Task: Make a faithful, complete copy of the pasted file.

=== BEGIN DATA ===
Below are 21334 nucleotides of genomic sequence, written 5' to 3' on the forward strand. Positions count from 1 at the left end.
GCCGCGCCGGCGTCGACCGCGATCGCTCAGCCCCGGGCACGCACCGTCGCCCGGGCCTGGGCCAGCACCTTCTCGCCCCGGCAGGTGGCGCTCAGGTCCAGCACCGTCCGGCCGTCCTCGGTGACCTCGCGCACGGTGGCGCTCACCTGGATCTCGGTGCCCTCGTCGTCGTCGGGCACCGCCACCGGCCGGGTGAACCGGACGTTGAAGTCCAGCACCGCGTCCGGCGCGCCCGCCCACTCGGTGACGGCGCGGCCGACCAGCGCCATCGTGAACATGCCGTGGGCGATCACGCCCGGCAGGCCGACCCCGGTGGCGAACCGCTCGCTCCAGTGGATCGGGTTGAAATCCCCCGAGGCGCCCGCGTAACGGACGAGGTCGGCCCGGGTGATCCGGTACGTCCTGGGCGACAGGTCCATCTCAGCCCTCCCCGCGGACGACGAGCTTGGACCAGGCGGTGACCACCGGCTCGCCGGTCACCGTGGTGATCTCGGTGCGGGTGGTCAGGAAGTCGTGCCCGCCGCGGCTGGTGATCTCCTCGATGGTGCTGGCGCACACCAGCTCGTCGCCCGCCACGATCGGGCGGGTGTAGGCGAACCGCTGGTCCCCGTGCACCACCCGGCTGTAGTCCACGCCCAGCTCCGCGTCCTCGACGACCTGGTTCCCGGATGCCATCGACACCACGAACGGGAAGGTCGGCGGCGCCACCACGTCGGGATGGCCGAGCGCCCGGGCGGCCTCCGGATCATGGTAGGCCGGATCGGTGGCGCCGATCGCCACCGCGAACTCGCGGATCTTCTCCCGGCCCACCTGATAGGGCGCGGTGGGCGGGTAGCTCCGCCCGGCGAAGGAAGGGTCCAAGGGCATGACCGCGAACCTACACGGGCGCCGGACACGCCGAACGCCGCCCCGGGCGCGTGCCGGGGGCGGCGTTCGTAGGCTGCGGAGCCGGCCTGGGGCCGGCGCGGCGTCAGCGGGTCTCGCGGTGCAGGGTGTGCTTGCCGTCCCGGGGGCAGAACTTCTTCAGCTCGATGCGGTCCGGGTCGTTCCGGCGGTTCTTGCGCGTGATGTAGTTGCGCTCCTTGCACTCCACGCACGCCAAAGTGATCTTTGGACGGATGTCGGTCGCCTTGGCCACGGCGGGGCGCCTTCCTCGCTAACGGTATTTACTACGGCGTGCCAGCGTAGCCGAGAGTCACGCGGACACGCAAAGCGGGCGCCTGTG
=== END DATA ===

Below are 21334 nucleotides of genomic sequence, written 5' to 3' on the forward strand. Positions count from 1 at the left end.
GCCGCGCCGGCGTCGACCGCGATCGCTCAGCCCCGGGCACGCACCGTCGCCCGGGCCTGGGCCAGCACCTTCTCGCCCCGGCAGGTGGCGCTCAGGTCCAGCACCGTCCGGCCGTCCTCGGTGACCTCGCGCACGGTGGCGCTCACCTGGATCTCGGTGCCCTCGTCGTCGTCGGGCACCGCCACCGGCCGGGTGAACCGGACGTTGAAGTCCAGCACCGCGTCCGGCGCGCCCGCCCACTCGGTGACGGCGCGGCCGACCAGCGCCATCGTGAACATGCCGTGGGCGATCACGCCCGGCAGGCCGACCCCGGTGGCGAACCGCTCGCTCCAGTGGATCGGGTTGAAATCCCCCGAGGCGCCCGCGTAACGGACGAGGTCGGCCCGGGTGATCCGGTACGTCCTGGGCGACAGGTCCATCTCAGCCCTCCCCGCGGACGACGAGCTTGGACCAGGCGGTGACCACCGGCTCGCCGGTCACCGTGGTGATCTCGGTGCGGGTGGTCAGGAAGTCGTGCCCGCCGCGGCTGGTGATCTCCTCGATGGTGCTGGCGCACACCAGCTCGTCGCCCGCCACGATCGGGCGGGTGTAGGCGAACCGCTGGTCCCCGTGCACCACCCGGCTGTAGTCCACGCCCAGCTCCGCGTCCTCGACGACCTGGTTCCCGGATGCCATCGACACCACGAACGGGAAGGTCGGCGGCGCCACCACGTCGGGATGGCCGAGCGCCCGGGCGGCCTCCGGATCATGGTAGGCCGGATCGGTGGCGCCGATCGCCACCGCGAACTCGCGGATCTTCTCCCGGCCCACCTGATAGGGCGCGGTGGGCGGGTAGCTCCGCCCGGCGAAGGAAGGGTCCAAGGGCATGACCGCGAACCTACACGGGCGCCGGACACGCCGAACGCCGCCCCGGGCGCGTGCCGGGGGCGGCGTTCGTAGGCTGCGGAGCCGGCCTGGGGCCGGCGCGGCGTCAGCGGGTCTCGCGGTGCAGGGTGTGCTTGCCGTCCCGGGGGCAGAACTTCTTCAGCTCGATGCGGTCCGGGTCGTTCCGGCGGTTCTTGCGCGTGATGTAGTTGCGCTCCTTGCACTCCACGCACGCCAAAGTGATCTTTGGACGGATGTCGGTCGCCTTGGCCACGGCGGGGCGCCTTCCTCGCTAACGGTATTTACTACGGCGTGCCAGCGTAGCCGAGAGTCACGCGGACACGCAAAGCGGGCGCCTGTG